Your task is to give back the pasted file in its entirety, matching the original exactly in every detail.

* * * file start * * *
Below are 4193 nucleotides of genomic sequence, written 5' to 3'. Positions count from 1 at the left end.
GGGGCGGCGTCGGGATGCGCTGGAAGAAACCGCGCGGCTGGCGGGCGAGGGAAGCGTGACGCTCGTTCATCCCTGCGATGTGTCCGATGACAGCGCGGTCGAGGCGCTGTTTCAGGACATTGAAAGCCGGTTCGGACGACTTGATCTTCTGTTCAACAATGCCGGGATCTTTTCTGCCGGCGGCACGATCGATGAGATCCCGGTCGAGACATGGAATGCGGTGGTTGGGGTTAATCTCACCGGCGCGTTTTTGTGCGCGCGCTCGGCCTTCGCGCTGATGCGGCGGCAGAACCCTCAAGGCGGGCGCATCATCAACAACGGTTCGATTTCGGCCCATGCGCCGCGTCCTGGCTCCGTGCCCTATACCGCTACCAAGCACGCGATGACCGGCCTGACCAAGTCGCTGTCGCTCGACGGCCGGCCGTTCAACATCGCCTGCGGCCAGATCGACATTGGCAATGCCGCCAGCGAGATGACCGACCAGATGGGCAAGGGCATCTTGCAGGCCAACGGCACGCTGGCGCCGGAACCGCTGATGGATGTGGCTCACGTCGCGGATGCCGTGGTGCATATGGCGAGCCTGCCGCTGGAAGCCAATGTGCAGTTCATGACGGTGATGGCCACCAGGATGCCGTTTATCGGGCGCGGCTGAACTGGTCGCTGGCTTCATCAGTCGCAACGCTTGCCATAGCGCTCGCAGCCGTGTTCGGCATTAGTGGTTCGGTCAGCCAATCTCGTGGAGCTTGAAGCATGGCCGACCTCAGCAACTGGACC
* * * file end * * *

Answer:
Below are 4193 nucleotides of genomic sequence, written 5' to 3'. Positions count from 1 at the left end.
GGGGCGGCGTCGGGATGCGCTGGAAGAAACCGCGCGGCTGGCGGGCGAGGGAAGCGTGACGCTCGTTCATCCCTGCGATGTGTCCGATGACAGCGCGGTCGAGGCGCTGTTTCAGGACATTGAAAGCCGGTTCGGACGACTTGATCTTCTGTTCAACAATGCCGGGATCTTTTCTGCCGGCGGCACGATCGATGAGATCCCGGTCGAGACATGGAATGCGGTGGTTGGGGTTAATCTCACCGGCGCGTTTTTGTGCGCGCGCTCGGCCTTCGCGCTGATGCGGCGGCAGAACCCTCAAGGCGGGCGCATCATCAACAACGGTTCGATTTCGGCCCATGCGCCGCGTCCTGGCTCCGTGCCCTATACCGCTACCAAGCACGCGATGACCGGCCTGACCAAGTCGCTGTCGCTCGACGGCCGGCCGTTCAACATCGCCTGCGGCCAGATCGACATTGGCAATGCCGCCAGCGAGATGACCGACCAGATGGGCAAGGGCATCTTGCAGGCCAACGGCACGCTGGCGCCGGAACCGCTGATGGATGTGGCTCACGTCGCGGATGCCGTGGTGCATATGGCGAGCCTGCCGCTGGAAGCCAATGTGCAGTTCATGACGGTGATGGCCACCAGGATGCCGTTTATCGGGCGCGGCTGAACTGGTCGCTGGCTTCATCAGTCGCAACGCTTGCCATAGCGCTCGCAGCCGTGTTCGGCATTAGTGGTTCGGTCAGCCAATCTCGTGGAGCTTGAAGCATGGCCGACCTCAGCAACTGGACC